I’ve got a new gig! In early April, I will start at Ubisoft as Community Developer for Studio SF, the team behind Rocksmith & Rocksmith 2014.
This is awesome for several reasons. First of all, anybody who knows me knows I define myself with the words “guitars” and “gaming.” I think Rocksmith 2014 is brilliant, it’s a perfect personal fit, and I’m thrilled I get to work with the dev team. Since Los Angeles and I never got along, I can’t wait to get back to the Bay Area; I’ve missed my friends, real sourdough bread, and weather. My friends who work at Ubisoft speak highly of it, and I’m a sucker for a good pun in Latin.
I leave Activision very proud of what I was able to start with One of Swords and I’m extremely grateful for the unusual amount of trust Activision placed in me for the last four years. I’m thrilled that 1oS will continue, particularly [REDACTED DUE TO NON-DISCLOSURE AGREEMENT]. But if you’ll allow a quick look back, here’s two One of Swords features of which I am particularly proud:
Interview: Pitfall! creator David Crane David Crane is a key reason I am a gamer today. The chance to talk to him on Pitfall!’s 30th anniversary was a personal thrill — he was one of my boyhood heroes.
The Secret Skylanders You’ve Never Seen
This look at handmade prototypes was one of the times I really felt like I got to share inside access. It’s a story that would not have happened through another outlet.
Twenty-five years ago it was “Be excellent to each other.” Forty-five years ago it was “All you need is love.” Guess it was time for another reminder. Tucked within Ellen Page’s speech was a universal truth:
“You’re here because you’ve adopted as a core motivation the simple fact that this world would be a whole lot better if we just made an effort to be less horrible to one another. If we took just five minutes to recognize each other’s beauty, instead of attacking each other for our differences. That’s not hard. It’s really an easier and better way to live. And ultimately, it saves lives.”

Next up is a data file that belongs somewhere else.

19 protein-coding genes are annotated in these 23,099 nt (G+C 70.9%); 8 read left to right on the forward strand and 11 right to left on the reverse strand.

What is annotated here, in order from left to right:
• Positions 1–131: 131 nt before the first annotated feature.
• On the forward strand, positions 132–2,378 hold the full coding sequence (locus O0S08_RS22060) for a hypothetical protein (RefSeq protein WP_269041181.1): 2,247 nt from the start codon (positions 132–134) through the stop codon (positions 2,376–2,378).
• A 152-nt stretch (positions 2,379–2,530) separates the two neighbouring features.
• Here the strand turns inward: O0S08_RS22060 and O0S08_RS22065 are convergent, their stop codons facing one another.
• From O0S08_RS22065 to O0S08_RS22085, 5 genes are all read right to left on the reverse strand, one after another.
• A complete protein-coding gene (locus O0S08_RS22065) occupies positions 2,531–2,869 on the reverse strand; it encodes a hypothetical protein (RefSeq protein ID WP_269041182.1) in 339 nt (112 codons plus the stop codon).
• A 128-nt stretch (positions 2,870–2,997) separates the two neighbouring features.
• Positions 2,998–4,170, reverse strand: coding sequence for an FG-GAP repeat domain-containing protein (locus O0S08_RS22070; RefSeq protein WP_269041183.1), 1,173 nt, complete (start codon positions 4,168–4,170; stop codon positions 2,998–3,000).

That transcends any discussion of who or how you love. And this is really the core of my entire life philosophy, which I always just summed up as “mutual respect” but I’ve since realized needs to be more active. It’s nice enough to be neutral, but when you can spread positivity, you have more of a chance of making a difference.
I’ve been approached by several friends this year who want to buy a guitar, and I know the arrival of Rocksmith 2014 has something to do with it. I am happy and proud to be The Guitar Whisperer for them, but I realized that my advice has slowly grown over a series of emails to the point where I felt it was worth posting publicly. My goal is to tell you what you need to know to make a buying decision that’s right for you without slipping into too much jargon or cork-sniffery. So with that in mind… Continue reading So You Want to Buy an Electric Guitar…→
A few months ago I talked about Tina S., the YouTube guitarist who, while technically proficient, never smiled, never seemed to connect with the music she was playing, and how different that was from my own experience, particularly following the path of Zen Guitar.
Today a friend pointed me to 21-year-old Marta Altesa, a London bassist who has not only impeccable taste in gear but proves herself to be the emotional opposite of Tina S. Watch her body language as she crushes “Master Blaster”: